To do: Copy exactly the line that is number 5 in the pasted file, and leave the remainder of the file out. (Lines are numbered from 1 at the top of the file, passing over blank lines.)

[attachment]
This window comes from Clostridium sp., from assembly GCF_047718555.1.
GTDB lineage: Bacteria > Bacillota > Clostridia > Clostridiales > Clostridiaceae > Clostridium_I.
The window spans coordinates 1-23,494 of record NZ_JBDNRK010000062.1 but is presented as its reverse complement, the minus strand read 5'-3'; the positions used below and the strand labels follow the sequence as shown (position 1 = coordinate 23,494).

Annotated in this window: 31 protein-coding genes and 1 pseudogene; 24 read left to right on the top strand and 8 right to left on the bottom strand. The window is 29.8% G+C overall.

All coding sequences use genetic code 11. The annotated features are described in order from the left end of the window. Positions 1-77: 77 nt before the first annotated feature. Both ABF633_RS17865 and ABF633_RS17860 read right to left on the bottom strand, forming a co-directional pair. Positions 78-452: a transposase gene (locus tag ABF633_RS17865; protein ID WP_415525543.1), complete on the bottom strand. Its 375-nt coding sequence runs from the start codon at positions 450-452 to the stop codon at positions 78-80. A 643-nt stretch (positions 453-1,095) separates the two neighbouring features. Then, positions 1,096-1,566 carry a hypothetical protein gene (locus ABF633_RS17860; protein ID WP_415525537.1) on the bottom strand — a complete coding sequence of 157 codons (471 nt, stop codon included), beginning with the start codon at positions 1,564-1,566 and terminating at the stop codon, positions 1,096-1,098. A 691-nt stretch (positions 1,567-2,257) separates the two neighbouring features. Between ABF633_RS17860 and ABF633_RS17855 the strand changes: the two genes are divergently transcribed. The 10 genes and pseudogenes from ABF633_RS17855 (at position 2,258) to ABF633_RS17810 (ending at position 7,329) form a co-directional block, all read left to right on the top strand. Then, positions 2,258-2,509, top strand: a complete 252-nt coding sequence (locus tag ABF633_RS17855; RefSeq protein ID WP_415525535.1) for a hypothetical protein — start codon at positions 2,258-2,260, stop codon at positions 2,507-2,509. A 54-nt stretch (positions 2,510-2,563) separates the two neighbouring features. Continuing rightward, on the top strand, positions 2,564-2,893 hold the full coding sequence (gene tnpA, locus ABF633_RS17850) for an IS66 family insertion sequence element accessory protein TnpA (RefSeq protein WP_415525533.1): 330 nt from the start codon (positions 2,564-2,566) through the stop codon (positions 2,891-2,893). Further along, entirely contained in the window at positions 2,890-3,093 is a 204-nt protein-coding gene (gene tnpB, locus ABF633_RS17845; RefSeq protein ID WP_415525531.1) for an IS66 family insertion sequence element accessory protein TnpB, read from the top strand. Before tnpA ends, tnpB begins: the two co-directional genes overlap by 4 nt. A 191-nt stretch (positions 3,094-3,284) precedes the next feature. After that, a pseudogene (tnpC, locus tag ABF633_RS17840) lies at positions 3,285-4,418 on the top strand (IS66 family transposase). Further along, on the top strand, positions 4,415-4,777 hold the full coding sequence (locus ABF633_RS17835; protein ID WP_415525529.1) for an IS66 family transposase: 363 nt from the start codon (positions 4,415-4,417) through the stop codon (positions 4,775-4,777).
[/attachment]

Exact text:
All coding sequences use genetic code 11. The annotated features are described in order from the left end of the window. Positions 1-77: 77 nt before the first annotated feature. Both ABF633_RS17865 and ABF633_RS17860 read right to left on the bottom strand, forming a co-directional pair. Positions 78-452: a transposase gene (locus tag ABF633_RS17865; protein ID WP_415525543.1), complete on the bottom strand. Its 375-nt coding sequence runs from the start codon at positions 450-452 to the stop codon at positions 78-80. A 643-nt stretch (positions 453-1,095) separates the two neighbouring features. Then, positions 1,096-1,566 carry a hypothetical protein gene (locus ABF633_RS17860; protein ID WP_415525537.1) on the bottom strand — a complete coding sequence of 157 codons (471 nt, stop codon included), beginning with the start codon at positions 1,564-1,566 and terminating at the stop codon, positions 1,096-1,098. A 691-nt stretch (positions 1,567-2,257) separates the two neighbouring features. Between ABF633_RS17860 and ABF633_RS17855 the strand changes: the two genes are divergently transcribed. The 10 genes and pseudogenes from ABF633_RS17855 (at position 2,258) to ABF633_RS17810 (ending at position 7,329) form a co-directional block, all read left to right on the top strand. Then, positions 2,258-2,509, top strand: a complete 252-nt coding sequence (locus tag ABF633_RS17855; RefSeq protein ID WP_415525535.1) for a hypothetical protein — start codon at positions 2,258-2,260, stop codon at positions 2,507-2,509. A 54-nt stretch (positions 2,510-2,563) separates the two neighbouring features. Continuing rightward, on the top strand, positions 2,564-2,893 hold the full coding sequence (gene tnpA, locus ABF633_RS17850) for an IS66 family insertion sequence element accessory protein TnpA (RefSeq protein WP_415525533.1): 330 nt from the start codon (positions 2,564-2,566) through the stop codon (positions 2,891-2,893). Further along, entirely contained in the window at positions 2,890-3,093 is a 204-nt protein-coding gene (gene tnpB, locus ABF633_RS17845; RefSeq protein ID WP_415525531.1) for an IS66 family insertion sequence element accessory protein TnpB, read from the top strand. Before tnpA ends, tnpB begins: the two co-directional genes overlap by 4 nt. A 191-nt stretch (positions 3,094-3,284) precedes the next feature. After that, a pseudogene (tnpC, locus tag ABF633_RS17840) lies at positions 3,285-4,418 on the top strand (IS66 family transposase). Further along, on the top strand, positions 4,415-4,777 hold the full coding sequence (locus ABF633_RS17835; protein ID WP_415525529.1) for an IS66 family transposase: 363 nt from the start codon (positions 4,415-4,417) through the stop codon (positions 4,775-4,777).